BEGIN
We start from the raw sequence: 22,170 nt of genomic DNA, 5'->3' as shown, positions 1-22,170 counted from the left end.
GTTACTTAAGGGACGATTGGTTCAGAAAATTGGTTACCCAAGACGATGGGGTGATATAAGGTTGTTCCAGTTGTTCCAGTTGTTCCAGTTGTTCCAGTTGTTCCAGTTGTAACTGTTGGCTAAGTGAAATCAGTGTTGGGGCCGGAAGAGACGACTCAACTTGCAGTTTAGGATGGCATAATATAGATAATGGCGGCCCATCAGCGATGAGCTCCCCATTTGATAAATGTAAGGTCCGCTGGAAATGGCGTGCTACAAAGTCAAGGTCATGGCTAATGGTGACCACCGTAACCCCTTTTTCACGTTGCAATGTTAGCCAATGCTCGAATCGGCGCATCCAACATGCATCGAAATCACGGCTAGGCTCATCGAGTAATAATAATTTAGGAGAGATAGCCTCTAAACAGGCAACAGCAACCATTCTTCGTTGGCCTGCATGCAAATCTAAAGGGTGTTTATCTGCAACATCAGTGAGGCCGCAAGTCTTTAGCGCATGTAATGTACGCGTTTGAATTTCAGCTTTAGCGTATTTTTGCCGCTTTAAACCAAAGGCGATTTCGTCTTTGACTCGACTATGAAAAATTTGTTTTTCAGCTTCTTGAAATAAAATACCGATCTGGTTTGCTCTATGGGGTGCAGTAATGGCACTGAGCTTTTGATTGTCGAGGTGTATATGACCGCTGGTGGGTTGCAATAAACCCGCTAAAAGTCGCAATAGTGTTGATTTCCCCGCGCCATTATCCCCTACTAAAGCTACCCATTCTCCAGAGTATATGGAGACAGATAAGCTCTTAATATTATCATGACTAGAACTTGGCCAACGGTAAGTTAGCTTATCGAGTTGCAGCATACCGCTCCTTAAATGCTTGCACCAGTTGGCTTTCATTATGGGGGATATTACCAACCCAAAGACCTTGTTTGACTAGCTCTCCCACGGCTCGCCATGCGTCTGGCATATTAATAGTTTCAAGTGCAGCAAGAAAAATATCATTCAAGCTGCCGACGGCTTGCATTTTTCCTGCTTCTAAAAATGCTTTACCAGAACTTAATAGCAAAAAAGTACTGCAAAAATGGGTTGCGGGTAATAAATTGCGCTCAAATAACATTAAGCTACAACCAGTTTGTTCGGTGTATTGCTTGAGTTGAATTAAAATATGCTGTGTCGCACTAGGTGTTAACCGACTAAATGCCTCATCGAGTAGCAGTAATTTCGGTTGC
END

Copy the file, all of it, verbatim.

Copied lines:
We start from the raw sequence: 22,170 nt of genomic DNA, 5'->3' as shown, positions 1-22,170 counted from the left end.
GTTACTTAAGGGACGATTGGTTCAGAAAATTGGTTACCCAAGACGATGGGGTGATATAAGGTTGTTCCAGTTGTTCCAGTTGTTCCAGTTGTTCCAGTTGTTCCAGTTGTAACTGTTGGCTAAGTGAAATCAGTGTTGGGGCCGGAAGAGACGACTCAACTTGCAGTTTAGGATGGCATAATATAGATAATGGCGGCCCATCAGCGATGAGCTCCCCATTTGATAAATGTAAGGTCCGCTGGAAATGGCGTGCTACAAAGTCAAGGTCATGGCTAATGGTGACCACCGTAACCCCTTTTTCACGTTGCAATGTTAGCCAATGCTCGAATCGGCGCATCCAACATGCATCGAAATCACGGCTAGGCTCATCGAGTAATAATAATTTAGGAGAGATAGCCTCTAAACAGGCAACAGCAACCATTCTTCGTTGGCCTGCATGCAAATCTAAAGGGTGTTTATCTGCAACATCAGTGAGGCCGCAAGTCTTTAGCGCATGTAATGTACGCGTTTGAATTTCAGCTTTAGCGTATTTTTGCCGCTTTAAACCAAAGGCGATTTCGTCTTTGACTCGACTATGAAAAATTTGTTTTTCAGCTTCTTGAAATAAAATACCGATCTGGTTTGCTCTATGGGGTGCAGTAATGGCACTGAGCTTTTGATTGTCGAGGTGTATATGACCGCTGGTGGGTTGCAATAAACCCGCTAAAAGTCGCAATAGTGTTGATTTCCCCGCGCCATTATCCCCTACTAAAGCTACCCATTCTCCAGAGTATATGGAGACAGATAAGCTCTTAATATTATCATGACTAGAACTTGGCCAACGGTAAGTTAGCTTATCGAGTTGCAGCATACCGCTCCTTAAATGCTTGCACCAGTTGGCTTTCATTATGGGGGATATTACCAACCCAAAGACCTTGTTTGACTAGCTCTCCCACGGCTCGCCATGCGTCTGGCATATTAATAGTTTCAAGTGCAGCAAGAAAAATATCATTCAAGCTGCCGACGGCTTGCATTTTTCCTGCTTCTAAAAATGCTTTACCAGAACTTAATAGCAAAAAAGTACTGCAAAAATGGGTTGCGGGTAATAAATTGCGCTCAAATAACATTAAGCTACAACCAGTTTGTTCGGTGTATTGCTTGAGTTGAATTAAAATATGCTGTGTCGCACTAGGTGTTAACCGACTAAATGCCTCATCGAGTAGCAGTAATTTCGGTTGC